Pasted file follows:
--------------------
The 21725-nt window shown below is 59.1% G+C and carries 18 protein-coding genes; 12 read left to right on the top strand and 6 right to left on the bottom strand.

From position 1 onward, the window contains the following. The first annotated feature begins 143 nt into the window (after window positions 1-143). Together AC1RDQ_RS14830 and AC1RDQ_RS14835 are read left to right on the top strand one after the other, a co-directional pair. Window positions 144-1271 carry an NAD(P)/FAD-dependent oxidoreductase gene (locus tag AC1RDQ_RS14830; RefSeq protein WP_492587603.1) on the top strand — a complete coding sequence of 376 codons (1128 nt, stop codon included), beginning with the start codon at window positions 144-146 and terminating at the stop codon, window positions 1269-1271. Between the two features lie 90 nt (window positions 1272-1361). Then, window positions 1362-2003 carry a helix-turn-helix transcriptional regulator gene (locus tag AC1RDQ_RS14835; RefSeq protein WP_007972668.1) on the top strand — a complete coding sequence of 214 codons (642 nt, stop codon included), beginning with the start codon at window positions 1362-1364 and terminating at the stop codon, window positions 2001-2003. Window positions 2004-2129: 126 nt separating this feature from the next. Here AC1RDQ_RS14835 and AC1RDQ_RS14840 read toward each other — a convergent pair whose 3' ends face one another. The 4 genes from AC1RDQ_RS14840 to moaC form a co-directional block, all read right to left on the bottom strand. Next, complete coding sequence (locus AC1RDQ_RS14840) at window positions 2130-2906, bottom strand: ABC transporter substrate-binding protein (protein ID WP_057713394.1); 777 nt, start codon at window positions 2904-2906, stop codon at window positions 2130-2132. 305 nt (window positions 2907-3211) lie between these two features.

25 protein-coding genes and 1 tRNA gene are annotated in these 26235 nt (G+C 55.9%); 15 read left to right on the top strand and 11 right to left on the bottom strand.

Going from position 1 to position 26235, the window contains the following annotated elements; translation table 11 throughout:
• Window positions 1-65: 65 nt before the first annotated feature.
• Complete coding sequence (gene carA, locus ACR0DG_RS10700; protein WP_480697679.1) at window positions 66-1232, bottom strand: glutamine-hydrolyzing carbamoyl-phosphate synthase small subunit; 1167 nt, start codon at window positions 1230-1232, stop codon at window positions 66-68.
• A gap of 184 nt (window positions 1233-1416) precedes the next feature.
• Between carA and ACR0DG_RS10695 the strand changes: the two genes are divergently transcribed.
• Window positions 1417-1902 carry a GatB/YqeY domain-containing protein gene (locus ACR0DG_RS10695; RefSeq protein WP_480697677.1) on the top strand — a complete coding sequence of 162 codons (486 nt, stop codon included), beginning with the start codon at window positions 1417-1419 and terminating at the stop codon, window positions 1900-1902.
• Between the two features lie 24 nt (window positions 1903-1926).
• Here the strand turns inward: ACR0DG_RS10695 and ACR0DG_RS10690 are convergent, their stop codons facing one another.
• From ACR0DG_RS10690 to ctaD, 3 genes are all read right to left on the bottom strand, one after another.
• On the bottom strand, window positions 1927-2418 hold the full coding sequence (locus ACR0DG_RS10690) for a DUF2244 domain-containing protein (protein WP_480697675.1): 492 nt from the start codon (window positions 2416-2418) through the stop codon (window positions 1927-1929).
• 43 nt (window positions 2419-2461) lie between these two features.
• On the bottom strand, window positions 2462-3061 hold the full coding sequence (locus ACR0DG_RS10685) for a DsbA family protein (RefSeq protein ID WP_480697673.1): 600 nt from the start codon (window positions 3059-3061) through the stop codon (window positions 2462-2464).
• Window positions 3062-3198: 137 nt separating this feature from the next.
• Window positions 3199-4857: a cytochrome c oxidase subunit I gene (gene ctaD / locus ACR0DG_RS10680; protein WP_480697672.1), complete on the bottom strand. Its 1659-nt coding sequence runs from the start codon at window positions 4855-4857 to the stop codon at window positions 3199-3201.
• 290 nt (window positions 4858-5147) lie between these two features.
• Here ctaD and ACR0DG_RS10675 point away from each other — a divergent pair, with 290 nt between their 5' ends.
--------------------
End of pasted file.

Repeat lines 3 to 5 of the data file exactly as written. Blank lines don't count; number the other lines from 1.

25 protein-coding genes and 1 tRNA gene are annotated in these 26235 nt (G+C 55.9%); 15 read left to right on the top strand and 11 right to left on the bottom strand.

Going from position 1 to position 26235, the window contains the following annotated elements; translation table 11 throughout:
• Window positions 1-65: 65 nt before the first annotated feature.